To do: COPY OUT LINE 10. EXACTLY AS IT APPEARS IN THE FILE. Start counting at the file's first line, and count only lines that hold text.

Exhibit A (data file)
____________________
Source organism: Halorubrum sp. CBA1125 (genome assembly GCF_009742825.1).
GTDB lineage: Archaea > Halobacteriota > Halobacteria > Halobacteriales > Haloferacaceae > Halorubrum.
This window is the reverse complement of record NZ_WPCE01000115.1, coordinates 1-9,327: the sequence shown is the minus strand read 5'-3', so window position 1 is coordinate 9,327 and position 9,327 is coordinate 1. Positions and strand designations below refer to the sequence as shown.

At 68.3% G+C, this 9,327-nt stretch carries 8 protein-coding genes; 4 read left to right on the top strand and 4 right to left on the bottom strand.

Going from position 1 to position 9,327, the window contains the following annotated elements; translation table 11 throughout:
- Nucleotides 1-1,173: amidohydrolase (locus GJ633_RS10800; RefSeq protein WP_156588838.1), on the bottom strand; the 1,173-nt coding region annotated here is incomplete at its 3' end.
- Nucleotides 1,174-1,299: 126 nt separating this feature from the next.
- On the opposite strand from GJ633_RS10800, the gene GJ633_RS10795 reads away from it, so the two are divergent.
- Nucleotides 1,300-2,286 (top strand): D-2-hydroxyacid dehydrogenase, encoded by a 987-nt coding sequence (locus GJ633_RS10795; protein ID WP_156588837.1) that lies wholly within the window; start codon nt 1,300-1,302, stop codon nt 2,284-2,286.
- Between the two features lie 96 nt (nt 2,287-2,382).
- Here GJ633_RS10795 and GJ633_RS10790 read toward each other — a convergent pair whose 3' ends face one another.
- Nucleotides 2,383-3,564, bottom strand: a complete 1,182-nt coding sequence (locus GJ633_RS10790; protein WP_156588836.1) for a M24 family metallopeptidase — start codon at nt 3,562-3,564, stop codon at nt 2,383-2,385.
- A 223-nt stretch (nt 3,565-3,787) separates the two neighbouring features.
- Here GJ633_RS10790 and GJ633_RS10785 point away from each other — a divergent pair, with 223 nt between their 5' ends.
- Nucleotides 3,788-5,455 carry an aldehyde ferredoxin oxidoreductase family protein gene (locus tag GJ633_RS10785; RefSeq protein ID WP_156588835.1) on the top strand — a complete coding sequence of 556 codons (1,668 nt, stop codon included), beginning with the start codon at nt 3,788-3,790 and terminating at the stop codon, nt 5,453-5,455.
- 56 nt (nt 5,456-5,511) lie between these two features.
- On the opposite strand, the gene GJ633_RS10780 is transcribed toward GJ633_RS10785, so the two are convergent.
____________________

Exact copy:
- Between the two features lie 96 nt (nt 2,287-2,382).